My 15year old daughter will be having double jaw surgery in a years time. She is devastated to learn that she can not put any pressure on her jaw for three months. We will definitely show her your article ! Do you have any recommendations for how she should begin?
    Thank you

    1. I certainly wish you guys well! I would suggest gradually increasing the support of the left hand so that she can take her chin off the chin rest at times. Eventually she can move to shifting exercises with the chin completely off the rest.

  46. Mr. Cole,

    Great article! Quick question,

    How important is physique in playing with/without shoulder rest and being relaxed in your playing? I’ve played with sponges for a while now and it’s always been super comfortable to me until recently when I’ve had a lot of tension in my shoulder and neck. I have a very long neck and use the 42 mm SAS chinrest (which actually isn’t tall enough to fill the gap between collarbone and jaw). I was wondering if maybe switching back to a shoulder rest would help this? I like the idea of playing restless much better and find that I still have some tension with the rest.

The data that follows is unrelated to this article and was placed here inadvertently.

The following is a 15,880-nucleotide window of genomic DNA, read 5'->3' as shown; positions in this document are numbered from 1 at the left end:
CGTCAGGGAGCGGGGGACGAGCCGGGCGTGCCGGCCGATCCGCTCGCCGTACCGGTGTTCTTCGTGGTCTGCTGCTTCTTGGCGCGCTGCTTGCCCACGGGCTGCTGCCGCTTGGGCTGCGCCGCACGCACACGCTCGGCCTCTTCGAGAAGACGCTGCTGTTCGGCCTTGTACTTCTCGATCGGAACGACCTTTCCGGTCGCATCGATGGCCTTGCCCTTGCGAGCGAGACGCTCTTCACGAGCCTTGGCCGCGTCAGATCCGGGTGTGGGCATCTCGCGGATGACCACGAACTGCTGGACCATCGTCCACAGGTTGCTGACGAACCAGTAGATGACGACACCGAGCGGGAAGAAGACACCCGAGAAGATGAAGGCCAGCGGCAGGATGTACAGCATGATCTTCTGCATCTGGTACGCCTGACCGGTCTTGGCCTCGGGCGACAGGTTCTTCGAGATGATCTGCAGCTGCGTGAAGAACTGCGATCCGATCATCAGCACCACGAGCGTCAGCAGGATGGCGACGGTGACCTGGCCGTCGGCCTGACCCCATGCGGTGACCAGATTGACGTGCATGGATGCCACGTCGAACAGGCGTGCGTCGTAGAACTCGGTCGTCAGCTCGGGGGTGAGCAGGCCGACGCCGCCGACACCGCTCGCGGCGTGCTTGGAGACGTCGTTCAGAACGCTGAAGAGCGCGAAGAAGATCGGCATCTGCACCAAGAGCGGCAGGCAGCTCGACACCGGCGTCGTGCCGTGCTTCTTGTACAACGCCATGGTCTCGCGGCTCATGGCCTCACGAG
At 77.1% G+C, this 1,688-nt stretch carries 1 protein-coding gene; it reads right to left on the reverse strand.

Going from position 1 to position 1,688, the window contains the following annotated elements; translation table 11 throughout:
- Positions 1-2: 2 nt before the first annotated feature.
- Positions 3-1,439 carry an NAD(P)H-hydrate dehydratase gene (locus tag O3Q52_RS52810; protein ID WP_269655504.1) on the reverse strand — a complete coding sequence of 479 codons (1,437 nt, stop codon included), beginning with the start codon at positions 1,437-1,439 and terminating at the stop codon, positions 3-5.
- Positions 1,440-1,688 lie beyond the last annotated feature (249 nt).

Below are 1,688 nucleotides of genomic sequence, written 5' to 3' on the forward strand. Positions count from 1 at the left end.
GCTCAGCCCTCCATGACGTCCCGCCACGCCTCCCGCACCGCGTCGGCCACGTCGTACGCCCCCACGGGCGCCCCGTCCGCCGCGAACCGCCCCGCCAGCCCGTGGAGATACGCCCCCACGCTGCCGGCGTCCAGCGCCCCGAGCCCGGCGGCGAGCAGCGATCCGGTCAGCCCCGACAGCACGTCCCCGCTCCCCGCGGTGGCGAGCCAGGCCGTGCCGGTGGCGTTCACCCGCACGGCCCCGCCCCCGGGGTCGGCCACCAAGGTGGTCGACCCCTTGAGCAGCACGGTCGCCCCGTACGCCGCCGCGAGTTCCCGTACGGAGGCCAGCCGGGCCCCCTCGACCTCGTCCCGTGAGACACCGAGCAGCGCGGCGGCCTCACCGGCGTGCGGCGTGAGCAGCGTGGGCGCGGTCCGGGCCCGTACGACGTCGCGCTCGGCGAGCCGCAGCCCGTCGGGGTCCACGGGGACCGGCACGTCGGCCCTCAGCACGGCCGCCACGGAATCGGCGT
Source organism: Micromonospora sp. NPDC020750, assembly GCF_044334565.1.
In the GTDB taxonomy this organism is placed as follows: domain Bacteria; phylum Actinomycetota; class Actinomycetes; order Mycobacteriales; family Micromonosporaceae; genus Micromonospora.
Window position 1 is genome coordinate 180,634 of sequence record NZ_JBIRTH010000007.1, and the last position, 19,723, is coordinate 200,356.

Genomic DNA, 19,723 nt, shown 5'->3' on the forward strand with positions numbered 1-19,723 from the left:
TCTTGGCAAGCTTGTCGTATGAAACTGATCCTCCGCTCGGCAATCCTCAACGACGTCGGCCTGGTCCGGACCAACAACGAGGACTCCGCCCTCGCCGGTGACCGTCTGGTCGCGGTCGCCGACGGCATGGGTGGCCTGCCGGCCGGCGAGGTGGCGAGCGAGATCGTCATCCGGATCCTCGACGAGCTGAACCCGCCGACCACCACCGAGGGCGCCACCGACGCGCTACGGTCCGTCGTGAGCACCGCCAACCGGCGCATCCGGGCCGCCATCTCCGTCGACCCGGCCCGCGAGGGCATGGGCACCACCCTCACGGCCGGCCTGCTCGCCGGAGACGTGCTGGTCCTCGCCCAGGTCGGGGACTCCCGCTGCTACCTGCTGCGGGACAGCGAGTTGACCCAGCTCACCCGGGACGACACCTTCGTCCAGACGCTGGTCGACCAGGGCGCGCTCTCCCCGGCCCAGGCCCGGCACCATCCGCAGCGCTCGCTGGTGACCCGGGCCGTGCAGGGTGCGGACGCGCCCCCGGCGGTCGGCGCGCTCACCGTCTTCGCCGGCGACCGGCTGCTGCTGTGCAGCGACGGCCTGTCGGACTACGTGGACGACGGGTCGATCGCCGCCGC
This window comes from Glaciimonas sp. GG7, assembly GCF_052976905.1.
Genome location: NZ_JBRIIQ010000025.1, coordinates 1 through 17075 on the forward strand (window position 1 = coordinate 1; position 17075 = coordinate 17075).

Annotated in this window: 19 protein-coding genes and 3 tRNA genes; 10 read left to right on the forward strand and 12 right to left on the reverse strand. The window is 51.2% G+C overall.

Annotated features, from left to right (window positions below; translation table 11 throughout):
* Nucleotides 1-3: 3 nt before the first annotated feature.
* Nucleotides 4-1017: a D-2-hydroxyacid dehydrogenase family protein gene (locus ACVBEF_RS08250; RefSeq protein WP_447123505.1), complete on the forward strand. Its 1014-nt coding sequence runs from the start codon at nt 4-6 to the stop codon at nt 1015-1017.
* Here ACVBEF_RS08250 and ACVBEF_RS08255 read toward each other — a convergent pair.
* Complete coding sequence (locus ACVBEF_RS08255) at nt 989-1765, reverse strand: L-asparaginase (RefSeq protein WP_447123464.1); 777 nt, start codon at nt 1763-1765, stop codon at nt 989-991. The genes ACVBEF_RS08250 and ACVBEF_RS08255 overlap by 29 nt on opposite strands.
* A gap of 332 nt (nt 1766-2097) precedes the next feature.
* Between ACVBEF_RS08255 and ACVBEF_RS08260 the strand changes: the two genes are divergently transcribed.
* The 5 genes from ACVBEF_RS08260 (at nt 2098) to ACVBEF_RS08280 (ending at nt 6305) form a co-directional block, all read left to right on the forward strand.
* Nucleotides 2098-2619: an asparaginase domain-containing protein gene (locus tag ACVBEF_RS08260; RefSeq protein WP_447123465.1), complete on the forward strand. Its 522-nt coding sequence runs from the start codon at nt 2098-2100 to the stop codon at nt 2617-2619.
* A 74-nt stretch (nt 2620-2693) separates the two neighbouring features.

1. I recognize that what works for me may not work for everyone, and certainly you’ll see a lot of different experiences in the comments here. But I would encourage you to get the most out of left arm support that you can, whether or not you use a shoulder rest. You may find that in the end, it’s not necessary to completely fill the space between collarbone and jaw!

      1. Thank you! “it may not be necessary to completely fill the space between collarbone and jaw!” – what a great piece of advice! I’ve always thought that all the space needed to be filled, but as soon I considered that maybe that wasn’t necessary, I could relax and play much more naturally! Many thanks! Supporting more with the left hand has been very helpful too.